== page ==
Desertec opens up great opportunities for North African states and, by enabling us to import green energy, could greatly boost the EU’s diversification efforts.

III. Economic Outlook

We believe that a huge potential for innovation, growth, and employment can be tapped by transforming our energy structures. New green technologies and related service sectors have created thousands of new jobs in Germany. Since 2004 the number of jobs related to renewable energies has more than doubled from 160,000 to 370,000 – even outnumbering those in the German automotive industry! Projected onto the U.S. and its size of population and economy this is equivalent to the creation of 1.5 million new jobs!

And the private sector is also responding to the challenge: E.ON will invest 2.6 billion euros in renewable energy over the next two years; they are also investing in this field right here in Texas. Siemens has announced that it will focus on renewables as well, two of its four business fields being “Energy” and “Infrastructure & Cities.” Both companies are participating in the London Array project, the biggest offshore wind park in the world that is supposed to deliver electricity to 750,000 British households.

Our vision is to become a technological leader in “clean energy.” We therefore see a big potential for medium- and long-term export success and investment opportunities abroad in this field.

As regards bilateral cooperation with the U.S., I would like to bring your attention to the Transatlantic Climate Bridge, which we established several years ago. Its mission on both sides of the Atlantic is to strengthen collaboration between Germany and the United States in the field of energy and climate issues. The Transatlantic Climate Bridge was launched in Berlin in September 2008 with an international conference at the Federal Foreign Office. The meeting concluded that cooperation in the energy and climate sector should be stimulated at all levels within industry, politics, and society, at the local, state, and federal level. The Climate Bridge has since successfully served as an important platform for the regular exchange of views on transatlantic energy and climate issues, and for the establishment of a growing network of lawmakers, politicians, businesspeople, scientists, and civil society representatives. The Transatlantic Climate Bridge successfully brought Germany together with individual U.S. cities and states, such as Virginia, Minnesota, and California, to start direct cooperation on energy and climate issues. We would be, of course, very interested to include Texas or Texan cities on this list.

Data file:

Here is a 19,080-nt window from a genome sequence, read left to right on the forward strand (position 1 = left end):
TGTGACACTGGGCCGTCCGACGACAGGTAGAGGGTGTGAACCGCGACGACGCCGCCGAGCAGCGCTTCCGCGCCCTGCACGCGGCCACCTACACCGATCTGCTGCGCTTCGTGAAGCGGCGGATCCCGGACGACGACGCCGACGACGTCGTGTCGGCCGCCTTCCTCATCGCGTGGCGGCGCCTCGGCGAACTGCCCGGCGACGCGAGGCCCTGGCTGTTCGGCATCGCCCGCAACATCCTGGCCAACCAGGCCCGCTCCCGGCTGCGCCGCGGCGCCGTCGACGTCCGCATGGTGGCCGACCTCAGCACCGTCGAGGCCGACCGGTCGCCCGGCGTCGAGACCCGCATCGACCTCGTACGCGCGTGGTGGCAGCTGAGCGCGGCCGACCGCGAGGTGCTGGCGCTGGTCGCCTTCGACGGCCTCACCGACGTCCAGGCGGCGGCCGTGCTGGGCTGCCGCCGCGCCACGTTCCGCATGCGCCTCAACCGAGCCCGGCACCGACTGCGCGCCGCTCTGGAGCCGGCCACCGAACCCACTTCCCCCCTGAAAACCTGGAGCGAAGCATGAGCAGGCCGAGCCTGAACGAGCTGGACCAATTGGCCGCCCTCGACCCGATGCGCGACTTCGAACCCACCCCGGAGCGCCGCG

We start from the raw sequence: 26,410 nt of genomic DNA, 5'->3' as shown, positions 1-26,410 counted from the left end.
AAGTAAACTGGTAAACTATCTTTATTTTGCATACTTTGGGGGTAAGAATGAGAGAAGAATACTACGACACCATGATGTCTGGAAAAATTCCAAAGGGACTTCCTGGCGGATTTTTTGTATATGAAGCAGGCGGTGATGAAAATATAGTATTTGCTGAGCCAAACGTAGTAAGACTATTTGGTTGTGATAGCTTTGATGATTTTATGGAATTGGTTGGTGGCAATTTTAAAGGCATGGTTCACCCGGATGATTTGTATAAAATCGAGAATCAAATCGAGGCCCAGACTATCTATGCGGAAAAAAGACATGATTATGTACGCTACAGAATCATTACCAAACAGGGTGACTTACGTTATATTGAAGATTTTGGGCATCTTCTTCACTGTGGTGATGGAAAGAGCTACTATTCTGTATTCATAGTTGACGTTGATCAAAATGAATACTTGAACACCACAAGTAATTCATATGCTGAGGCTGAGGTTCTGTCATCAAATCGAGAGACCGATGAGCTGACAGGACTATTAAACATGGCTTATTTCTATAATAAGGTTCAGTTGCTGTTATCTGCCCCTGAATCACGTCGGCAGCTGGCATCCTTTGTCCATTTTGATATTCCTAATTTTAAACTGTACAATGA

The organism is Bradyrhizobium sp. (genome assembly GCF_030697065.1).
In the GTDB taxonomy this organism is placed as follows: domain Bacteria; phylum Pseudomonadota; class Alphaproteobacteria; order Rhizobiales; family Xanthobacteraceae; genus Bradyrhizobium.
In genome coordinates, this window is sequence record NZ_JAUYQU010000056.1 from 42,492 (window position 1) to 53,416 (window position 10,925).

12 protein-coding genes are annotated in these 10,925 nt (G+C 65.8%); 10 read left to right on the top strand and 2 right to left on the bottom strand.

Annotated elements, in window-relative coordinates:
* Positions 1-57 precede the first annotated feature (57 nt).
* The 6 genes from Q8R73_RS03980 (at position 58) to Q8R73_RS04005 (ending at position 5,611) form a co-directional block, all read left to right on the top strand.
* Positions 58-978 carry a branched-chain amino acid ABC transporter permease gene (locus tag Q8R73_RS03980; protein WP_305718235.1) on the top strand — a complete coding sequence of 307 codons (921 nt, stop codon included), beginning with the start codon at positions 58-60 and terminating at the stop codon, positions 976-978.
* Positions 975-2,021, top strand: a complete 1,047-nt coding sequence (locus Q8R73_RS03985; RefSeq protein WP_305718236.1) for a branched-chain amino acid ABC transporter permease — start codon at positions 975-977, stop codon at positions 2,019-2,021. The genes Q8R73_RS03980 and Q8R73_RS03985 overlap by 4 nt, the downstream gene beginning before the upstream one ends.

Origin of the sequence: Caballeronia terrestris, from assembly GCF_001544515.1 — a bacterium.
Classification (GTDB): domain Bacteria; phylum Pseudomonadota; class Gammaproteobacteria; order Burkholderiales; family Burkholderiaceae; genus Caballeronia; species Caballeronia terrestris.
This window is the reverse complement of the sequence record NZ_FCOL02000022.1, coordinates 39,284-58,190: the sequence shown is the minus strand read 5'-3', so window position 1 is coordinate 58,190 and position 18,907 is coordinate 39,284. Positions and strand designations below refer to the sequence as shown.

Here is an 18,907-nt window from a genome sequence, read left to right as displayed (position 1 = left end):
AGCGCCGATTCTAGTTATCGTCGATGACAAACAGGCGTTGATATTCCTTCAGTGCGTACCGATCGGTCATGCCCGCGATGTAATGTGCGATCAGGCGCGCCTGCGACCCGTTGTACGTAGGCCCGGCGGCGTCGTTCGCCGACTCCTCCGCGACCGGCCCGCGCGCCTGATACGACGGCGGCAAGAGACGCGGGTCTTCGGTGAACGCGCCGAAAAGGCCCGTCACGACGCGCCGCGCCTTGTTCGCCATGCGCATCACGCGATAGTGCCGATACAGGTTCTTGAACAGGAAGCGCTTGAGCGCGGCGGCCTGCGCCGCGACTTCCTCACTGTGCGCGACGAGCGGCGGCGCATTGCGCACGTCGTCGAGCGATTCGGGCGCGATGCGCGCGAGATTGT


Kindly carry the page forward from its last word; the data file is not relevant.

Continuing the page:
Furthermore, German clean energy and energy efficiency-related foreign direct investments in the U.S. are steadily growing; more and more people on both sides of the Atlantic recognize that energy security can be achieved and new jobs created by building a low-carbon energy future.

Additionally, nine U.S. states have become members of ICAP, the International Carbon Action Partnership, working towards a global network of emission trading systems. And last but not least, the Massachusetts Institute of Technology and the Fraunhofer Institute for Solar Energy Systems have set up a joint Center for Sustainable Energy Systems in Cambridge, Massachusetts.

I cannot overstate the importance of an ongoing dialogue with our European and transatlantic partners on energy policy and strategies. Only by communicating and cooperating with our friends here and in Europe will we be able to make our country’s transition to renewable energies a success.

In the end, each and every country has to find its own path, appropriate to its own situation. In our case, given the developments I have just outlined and their implications, it is still too early to draw any final conclusions.

Despite the immensity of this transformation process, we have so far met most of the challenges and have already refuted many of the doubters. Despite all predictions to the contrary, we have made it through the winter – so far, I might add, considering the current arctic temperatures in Germany – without any shortages or other stability problems in our power supply.

My preliminary assessment is that the need to accelerate the switch over to renewable energies due to the quicker phase-out of nuclear power will actually help induce the change needed.

We are very much aware that we will face more and even bigger challenges on our way. But we firmly believe that, even though the road might be rocky at times, we have the necessary tools and instruments to reach our intended destination.

Thank you very much for your attention.